Bensouda gave an overview of the prosecution’s case against Ongwen using a video, photographs and excerpts of transcripts of a radio interview to illustrate her points. Bensouda gave details of some attacks against civilians that the LRA is alleged to have carried out, including at the four camps for displaced persons that form part of the charges against Ongwen. The attacks Bensouda described occurred during the period covered by the charges and others did not.
In her overview of the prosecution’s case, Bensouda sought not to raise expectations about the trial of Ongwen, who is the first LRA leader to be tried at the ICC. Few high-ranking individuals in the LRA have been tried either in Uganda or elsewhere for their role in the two-decade conflict that ravaged northern Uganda.
“In the course of the trial, light will inevitably be shed more generally on the situation in northern Uganda a decade and a half ago. But there will be many events, many crimes, many perpetrators of crimes and many victims who will receive only limited attention or none at all,” said Bensouda.
“The prosecution has to make choices guided by the evidence readily available and to limit the scope of the cases it brings. Our efforts will be to ensure that this trial will establish the truth and nothing but the truth with regard to the charged crimes. We cannot hope to write, in this trial, a comprehensive history of the conflict in northern Uganda,” she continued.
Another issue Bensouda addressed in her statement is the fact Ongwen himself was forcibly conscripted into the LRA before he became a commander.
“People following the case against Dominc Ongwen may do so with mixed emotions. They will feel horror and revulsion at what he did, but they will also feel sympathy. The evidence of many of the child victims in this case could be, in other circumstances, the story of the accused himself,” Bensouda said.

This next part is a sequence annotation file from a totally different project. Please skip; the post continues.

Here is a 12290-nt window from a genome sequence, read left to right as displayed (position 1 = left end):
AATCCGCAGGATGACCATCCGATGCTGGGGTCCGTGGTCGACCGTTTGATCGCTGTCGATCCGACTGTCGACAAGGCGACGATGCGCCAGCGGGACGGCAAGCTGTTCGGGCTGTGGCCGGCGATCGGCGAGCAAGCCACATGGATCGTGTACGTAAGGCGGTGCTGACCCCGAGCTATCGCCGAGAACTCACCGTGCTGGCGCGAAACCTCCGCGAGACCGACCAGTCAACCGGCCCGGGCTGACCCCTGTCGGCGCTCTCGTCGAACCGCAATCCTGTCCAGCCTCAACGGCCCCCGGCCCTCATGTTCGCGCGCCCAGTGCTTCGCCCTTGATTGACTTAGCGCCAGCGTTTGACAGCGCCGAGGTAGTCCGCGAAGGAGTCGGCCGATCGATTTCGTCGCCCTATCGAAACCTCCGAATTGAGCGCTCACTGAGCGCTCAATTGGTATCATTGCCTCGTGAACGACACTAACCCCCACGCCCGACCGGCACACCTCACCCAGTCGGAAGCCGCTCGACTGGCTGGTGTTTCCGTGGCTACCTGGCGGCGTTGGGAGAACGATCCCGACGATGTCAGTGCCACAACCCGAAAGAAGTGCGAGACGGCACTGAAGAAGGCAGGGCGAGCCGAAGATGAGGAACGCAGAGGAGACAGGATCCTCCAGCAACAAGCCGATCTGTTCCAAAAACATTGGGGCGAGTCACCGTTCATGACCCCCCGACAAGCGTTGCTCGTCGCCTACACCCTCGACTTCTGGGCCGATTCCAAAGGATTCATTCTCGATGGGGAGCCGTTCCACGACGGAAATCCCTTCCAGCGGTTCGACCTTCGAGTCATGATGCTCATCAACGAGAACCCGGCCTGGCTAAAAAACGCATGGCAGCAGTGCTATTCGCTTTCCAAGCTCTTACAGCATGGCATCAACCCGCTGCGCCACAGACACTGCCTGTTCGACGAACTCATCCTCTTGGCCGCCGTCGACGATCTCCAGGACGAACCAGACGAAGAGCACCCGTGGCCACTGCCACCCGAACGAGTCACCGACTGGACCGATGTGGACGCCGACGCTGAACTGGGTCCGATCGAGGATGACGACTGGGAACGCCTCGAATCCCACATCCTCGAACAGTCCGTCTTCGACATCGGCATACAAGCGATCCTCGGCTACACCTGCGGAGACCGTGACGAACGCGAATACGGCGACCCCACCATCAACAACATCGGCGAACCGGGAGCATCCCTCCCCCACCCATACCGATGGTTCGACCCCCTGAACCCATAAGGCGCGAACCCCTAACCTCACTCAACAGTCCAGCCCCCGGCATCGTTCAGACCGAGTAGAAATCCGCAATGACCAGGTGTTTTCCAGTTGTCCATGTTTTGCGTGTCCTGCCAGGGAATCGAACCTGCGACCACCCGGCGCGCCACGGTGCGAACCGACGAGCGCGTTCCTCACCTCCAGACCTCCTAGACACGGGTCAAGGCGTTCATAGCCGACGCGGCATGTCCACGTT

“We are not here to deny that Mr. Ongwen was a victim in his youth. We will prove what he did, what he said and the impact of those deeds on his many victims,” said Bensouda.
She argued Ongwen had several opportunities to leave the violent life of the LRA. Bensouda said he could have ordered the troops under his command to march with him to the nearest Ugandan army barracks to surrender. Or, she said, he could have deserted the LRA.
“After all, as the commander, he did not have to fear the brutal canings or peremptory execution which he himself ordered for unsuccessful escapees. He was often separated by several days’ or weeks’ march from any higher LRA authority. Battalion commanders in his Sinia brigade did indeed escape during this time,” Bensouda said. She also argued Ongwen could have accepted the amnesty the Ugandan government offered LRA fighters in the early 2000s.
“The circumstances in which he himself was abducted and conscripted into the LRA many years before may perhaps amount to some mitigation of sentence in the event that he is convicted of these crimes. They cannot begin to amount to a defense, or a reason not to hold him to account for the choice that he made; the choice to embrace the murderous violence used by the LRA and to make it the hallmark of operations carried out by his soldiers,” Bensouda said.
During her presentation, Bensouda mentioned that three other LRA leaders for whom arrest warrants had been issued are believed to be deceased. These are Vincent Otti, Raska Lukwiya and Okot Odhiambo. Lukwiya and Odhiambo had been declared dead and their cases closed by the court but Bensouda’s Tuesday statement would be the first time Otti is described as deceased in an official statement at the ICC. He is suspected to have been killed many years ago but the ICC to date still describes him as being at large on its website.
When Bensouda concluded giving the overview of the prosecution’s case, senior trial lawyer Benjamin Gumpert then spoke in some detail on the charges against Ongwen.
Gumpert will continue with the prosecution’s opening statement on Wednesday.
This is a good initiative of summarising the proceedings of Dominic Ongwen for quick consumption
Thanks Anthony. We hope it will become particularly useful for people following the trial in Uganda and elsewhere, after the initial coverage of the opening subsides. Jonathan Birchall/Open Society Justice Initiative
Thank you for this simple, clear and straightforward summary.